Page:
“Let’s have a little chat about Miss Wyndham. I know you took her to the blasted Argyll Rooms and I saw how uncomfortable she was with you last night. I assure you, sir,” he said, sneering, “if you dishonor her in any way, I am prepared to call you out.”

I gaped at him, both at the idea of a duel and his indignation.

“Are you putting her in danger?” he continued.

“No, I don’t think so…” The words flew from my mouth unbidden.

“And your intentions, are they honest?”

“I– yes, I don’t know.”

He curled his lip contemptuously. “Consider this a warning. If I hear anything else suggesting her reputation is at stake, or that she is in any way dissatisfied with your associations, it’s perfectly within my means to end you.”

His eyes flashed and my heart, if not quite pounded, then certainly sped up for a moment.

“Excuse me,” I gasped, and this time, he stepped to the side, allowing me space. I burst out of the dank building and into the sun without a single glance back. I haphazardly hailed a cab and jumped in, mindlessly calling out Camille’s address.

What could Mr. Kent possibly be playing at now? After propositioning me—at a brothel, for heavens-sake, he’s trying to play the honorable one? Did he actually just ask “Mr. Braddock” his intentions?


Excuse Us, Dead Body Coming Through

[Warning: Possible spoilers for These Ruthless Deeds here!]

In These Ruthless Deeds, the climactic ball changed quite a lot. Every time we turned in a draft, these chapters were almost entirely rewritten. At one point, our heroes tried to deal with the bodyguards first, accidentally killed one and had to hide a dead body from unsuspecting party guests. This was rightfully changed.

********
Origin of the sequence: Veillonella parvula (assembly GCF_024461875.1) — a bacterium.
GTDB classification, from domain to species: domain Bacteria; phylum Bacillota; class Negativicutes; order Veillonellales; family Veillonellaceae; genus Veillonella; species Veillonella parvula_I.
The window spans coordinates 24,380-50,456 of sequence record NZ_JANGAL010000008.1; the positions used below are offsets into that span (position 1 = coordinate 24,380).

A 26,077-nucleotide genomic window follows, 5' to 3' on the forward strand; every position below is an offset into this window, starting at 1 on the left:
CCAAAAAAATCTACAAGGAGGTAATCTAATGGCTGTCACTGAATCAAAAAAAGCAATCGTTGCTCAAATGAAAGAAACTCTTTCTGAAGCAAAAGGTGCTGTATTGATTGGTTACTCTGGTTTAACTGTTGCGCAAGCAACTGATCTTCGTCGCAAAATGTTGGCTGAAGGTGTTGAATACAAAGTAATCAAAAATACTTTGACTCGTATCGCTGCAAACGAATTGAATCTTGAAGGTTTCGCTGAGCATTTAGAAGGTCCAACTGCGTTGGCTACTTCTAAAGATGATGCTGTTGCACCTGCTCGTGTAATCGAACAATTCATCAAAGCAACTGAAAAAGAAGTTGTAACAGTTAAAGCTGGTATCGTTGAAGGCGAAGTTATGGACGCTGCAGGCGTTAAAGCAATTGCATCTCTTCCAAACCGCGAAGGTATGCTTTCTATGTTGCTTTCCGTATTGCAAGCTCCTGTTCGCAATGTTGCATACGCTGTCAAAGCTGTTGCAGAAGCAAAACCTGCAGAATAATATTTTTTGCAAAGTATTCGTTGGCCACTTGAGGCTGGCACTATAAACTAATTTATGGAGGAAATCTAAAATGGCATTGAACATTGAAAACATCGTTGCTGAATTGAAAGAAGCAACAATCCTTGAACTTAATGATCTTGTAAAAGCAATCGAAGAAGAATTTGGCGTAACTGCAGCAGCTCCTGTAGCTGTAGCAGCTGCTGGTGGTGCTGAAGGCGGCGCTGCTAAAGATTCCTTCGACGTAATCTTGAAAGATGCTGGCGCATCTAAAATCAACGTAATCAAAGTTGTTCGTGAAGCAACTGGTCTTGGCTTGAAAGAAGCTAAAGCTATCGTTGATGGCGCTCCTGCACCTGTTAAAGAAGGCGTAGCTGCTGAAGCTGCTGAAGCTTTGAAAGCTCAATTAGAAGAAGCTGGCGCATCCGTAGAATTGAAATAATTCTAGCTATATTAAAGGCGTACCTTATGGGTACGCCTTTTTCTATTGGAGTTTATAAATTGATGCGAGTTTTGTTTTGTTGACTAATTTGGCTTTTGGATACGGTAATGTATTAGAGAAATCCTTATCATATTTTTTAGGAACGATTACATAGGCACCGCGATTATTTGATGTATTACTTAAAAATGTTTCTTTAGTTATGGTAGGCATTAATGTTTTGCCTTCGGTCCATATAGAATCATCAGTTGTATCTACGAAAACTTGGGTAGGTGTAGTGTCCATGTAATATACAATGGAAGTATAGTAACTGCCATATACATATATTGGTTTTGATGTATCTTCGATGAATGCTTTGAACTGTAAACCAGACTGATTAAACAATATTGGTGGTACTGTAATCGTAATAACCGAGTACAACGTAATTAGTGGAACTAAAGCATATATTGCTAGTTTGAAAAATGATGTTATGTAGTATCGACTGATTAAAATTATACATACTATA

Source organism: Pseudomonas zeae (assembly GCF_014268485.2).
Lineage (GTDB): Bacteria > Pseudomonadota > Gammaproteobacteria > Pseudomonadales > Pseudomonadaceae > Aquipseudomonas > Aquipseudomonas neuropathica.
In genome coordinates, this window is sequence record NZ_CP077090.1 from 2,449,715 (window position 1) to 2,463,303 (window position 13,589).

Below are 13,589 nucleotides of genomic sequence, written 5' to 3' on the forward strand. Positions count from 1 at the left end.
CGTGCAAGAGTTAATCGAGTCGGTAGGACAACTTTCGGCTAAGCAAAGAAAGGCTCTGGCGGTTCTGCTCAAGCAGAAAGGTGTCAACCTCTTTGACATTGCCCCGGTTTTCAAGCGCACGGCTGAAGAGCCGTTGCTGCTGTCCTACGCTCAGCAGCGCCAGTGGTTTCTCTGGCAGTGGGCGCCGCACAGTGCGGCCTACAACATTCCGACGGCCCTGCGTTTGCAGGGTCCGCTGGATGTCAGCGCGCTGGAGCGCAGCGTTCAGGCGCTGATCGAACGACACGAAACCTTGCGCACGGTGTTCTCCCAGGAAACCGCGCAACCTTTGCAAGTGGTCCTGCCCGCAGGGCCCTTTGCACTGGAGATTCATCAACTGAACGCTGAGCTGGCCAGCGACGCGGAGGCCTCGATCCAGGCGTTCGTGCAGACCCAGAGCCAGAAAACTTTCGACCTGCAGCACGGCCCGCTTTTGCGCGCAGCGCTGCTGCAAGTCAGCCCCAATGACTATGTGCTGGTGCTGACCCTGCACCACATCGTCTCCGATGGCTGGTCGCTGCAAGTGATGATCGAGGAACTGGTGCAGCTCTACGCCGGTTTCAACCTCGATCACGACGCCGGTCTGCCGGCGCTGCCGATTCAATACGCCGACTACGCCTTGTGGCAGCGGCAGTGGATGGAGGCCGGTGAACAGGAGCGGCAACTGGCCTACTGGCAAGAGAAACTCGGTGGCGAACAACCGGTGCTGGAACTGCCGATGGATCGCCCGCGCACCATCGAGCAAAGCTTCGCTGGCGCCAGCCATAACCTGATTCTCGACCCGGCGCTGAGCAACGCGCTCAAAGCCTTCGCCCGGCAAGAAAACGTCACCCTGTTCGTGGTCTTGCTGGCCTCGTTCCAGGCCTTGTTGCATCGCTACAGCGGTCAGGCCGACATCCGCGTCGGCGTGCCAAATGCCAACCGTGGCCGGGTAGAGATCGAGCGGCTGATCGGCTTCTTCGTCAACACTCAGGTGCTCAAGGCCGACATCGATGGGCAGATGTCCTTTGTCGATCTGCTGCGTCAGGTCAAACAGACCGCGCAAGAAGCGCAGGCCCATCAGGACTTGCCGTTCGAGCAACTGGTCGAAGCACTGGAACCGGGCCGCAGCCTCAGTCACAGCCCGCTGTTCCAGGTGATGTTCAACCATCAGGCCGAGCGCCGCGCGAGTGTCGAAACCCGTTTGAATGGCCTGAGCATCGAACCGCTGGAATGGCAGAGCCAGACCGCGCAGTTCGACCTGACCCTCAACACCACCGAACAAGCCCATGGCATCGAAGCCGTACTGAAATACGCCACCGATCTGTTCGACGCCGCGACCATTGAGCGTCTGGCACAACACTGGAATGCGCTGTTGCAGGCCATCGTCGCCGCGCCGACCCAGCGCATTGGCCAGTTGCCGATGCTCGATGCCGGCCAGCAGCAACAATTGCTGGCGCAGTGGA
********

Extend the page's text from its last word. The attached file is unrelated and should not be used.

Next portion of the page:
“Mr. Kent, can you help me carry this over to the parlor?”

“Someone is most definitely going to see us.”

“Then what do you suggest we do? Leave him here and hope everyone will step over it and politely ignore it?”

"That sounds safer than carrying it across that hall."

“Here you are,” Laura’s voice slipped pleasantly into the argument.

We both turned to find her holding velvet drapery that she seemed to have just pulled down from an obliging wall.

And it wasn’t a moment too soon. As we covered the tangle of limbs, a group of art-appreciating guests appeared on the balcony and, of course, one nosy gentleman made his way over, fascinated by the mysteriously covered object.

“It’s an unfinished sculpture,” Mr. Kent told him. “It will soon be on display at the Royal Academy in the summer, but for now, no one must see it.”

“Ah, of course. I will be the beacon of secrecy,” the man said. “That is what my friends call me, in fact.”

“I don’t know if that makes much sense, a beacon is meant to–“

“Mr. Kent, he is a beacon of secrecy, let him carry on as such, as will we,” I said, hoping to get rid of him, and picking up the body.